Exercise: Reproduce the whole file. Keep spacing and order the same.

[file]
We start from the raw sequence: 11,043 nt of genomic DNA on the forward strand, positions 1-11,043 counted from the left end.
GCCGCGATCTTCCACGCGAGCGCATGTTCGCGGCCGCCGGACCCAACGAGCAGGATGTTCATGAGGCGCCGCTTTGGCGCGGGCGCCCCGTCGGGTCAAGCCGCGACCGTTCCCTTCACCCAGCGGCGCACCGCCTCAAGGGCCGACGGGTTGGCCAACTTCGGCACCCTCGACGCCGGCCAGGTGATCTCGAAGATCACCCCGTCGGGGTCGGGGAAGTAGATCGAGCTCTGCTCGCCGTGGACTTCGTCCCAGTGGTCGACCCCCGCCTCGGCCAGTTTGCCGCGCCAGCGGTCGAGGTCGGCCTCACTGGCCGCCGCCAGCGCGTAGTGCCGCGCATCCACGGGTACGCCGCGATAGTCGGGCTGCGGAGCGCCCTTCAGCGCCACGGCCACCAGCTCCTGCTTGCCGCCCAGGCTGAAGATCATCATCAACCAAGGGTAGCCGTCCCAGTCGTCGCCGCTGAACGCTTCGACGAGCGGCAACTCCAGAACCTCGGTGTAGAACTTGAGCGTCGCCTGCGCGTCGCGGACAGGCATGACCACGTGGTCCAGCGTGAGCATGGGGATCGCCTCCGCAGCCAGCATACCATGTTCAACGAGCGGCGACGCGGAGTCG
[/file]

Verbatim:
We start from the raw sequence: 11,043 nt of genomic DNA on the forward strand, positions 1-11,043 counted from the left end.
GCCGCGATCTTCCACGCGAGCGCATGTTCGCGGCCGCCGGACCCAACGAGCAGGATGTTCATGAGGCGCCGCTTTGGCGCGGGCGCCCCGTCGGGTCAAGCCGCGACCGTTCCCTTCACCCAGCGGCGCACCGCCTCAAGGGCCGACGGGTTGGCCAACTTCGGCACCCTCGACGCCGGCCAGGTGATCTCGAAGATCACCCCGTCGGGGTCGGGGAAGTAGATCGAGCTCTGCTCGCCGTGGACTTCGTCCCAGTGGTCGACCCCCGCCTCGGCCAGTTTGCCGCGCCAGCGGTCGAGGTCGGCCTCACTGGCCGCCGCCAGCGCGTAGTGCCGCGCATCCACGGGTACGCCGCGATAGTCGGGCTGCGGAGCGCCCTTCAGCGCCACGGCCACCAGCTCCTGCTTGCCGCCCAGGCTGAAGATCATCATCAACCAAGGGTAGCCGTCCCAGTCGTCGCCGCTGAACGCTTCGACGAGCGGCAACTCCAGAACCTCGGTGTAGAACTTGAGCGTCGCCTGCGCGTCGCGGACAGGCATGACCACGTGGTCCAGCGTGAGCATGGGGATCGCCTCCGCAGCCAGCATACCATGTTCAACGAGCGGCGACGCGGAGTCG